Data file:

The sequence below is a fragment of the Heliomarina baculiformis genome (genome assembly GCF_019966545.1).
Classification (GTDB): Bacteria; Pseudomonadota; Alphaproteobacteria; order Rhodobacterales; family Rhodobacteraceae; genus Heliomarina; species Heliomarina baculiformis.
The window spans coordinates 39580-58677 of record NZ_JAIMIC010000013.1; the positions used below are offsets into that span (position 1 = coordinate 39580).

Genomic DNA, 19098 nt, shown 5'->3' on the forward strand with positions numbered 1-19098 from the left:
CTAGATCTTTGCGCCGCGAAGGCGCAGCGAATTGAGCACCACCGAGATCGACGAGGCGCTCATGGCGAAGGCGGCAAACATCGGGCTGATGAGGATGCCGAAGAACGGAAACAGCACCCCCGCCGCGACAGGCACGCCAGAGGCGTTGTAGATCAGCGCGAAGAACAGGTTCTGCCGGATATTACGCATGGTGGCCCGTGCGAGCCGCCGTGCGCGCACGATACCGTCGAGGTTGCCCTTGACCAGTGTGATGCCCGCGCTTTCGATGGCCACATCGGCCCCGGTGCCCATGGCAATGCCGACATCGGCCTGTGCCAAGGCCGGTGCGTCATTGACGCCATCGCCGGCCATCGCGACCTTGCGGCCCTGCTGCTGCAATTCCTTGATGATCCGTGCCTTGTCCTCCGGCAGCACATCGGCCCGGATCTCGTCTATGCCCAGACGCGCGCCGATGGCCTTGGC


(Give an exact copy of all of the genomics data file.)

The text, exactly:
The sequence below is a fragment of the Heliomarina baculiformis genome (genome assembly GCF_019966545.1).
Classification (GTDB): Bacteria; Pseudomonadota; Alphaproteobacteria; order Rhodobacterales; family Rhodobacteraceae; genus Heliomarina; species Heliomarina baculiformis.
The window spans coordinates 39580-58677 of record NZ_JAIMIC010000013.1; the positions used below are offsets into that span (position 1 = coordinate 39580).

Genomic DNA, 19098 nt, shown 5'->3' on the forward strand with positions numbered 1-19098 from the left:
CTAGATCTTTGCGCCGCGAAGGCGCAGCGAATTGAGCACCACCGAGATCGACGAGGCGCTCATGGCGAAGGCGGCAAACATCGGGCTGATGAGGATGCCGAAGAACGGAAACAGCACCCCCGCCGCGACAGGCACGCCAGAGGCGTTGTAGATCAGCGCGAAGAACAGGTTCTGCCGGATATTACGCATGGTGGCCCGTGCGAGCCGCCGTGCGCGCACGATACCGTCGAGGTTGCCCTTGACCAGTGTGATGCCCGCGCTTTCGATGGCCACATCGGCCCCGGTGCCCATGGCAATGCCGACATCGGCCTGTGCCAAGGCCGGTGCGTCATTGACGCCATCGCCGGCCATCGCGACCTTGCGGCCCTGCTGCTGCAATTCCTTGATGATCCGTGCCTTGTCCTCCGGCAGCACATCGGCCCGGATCTCGTCTATGCCCAGACGCGCGCCGATGGCCTTGGC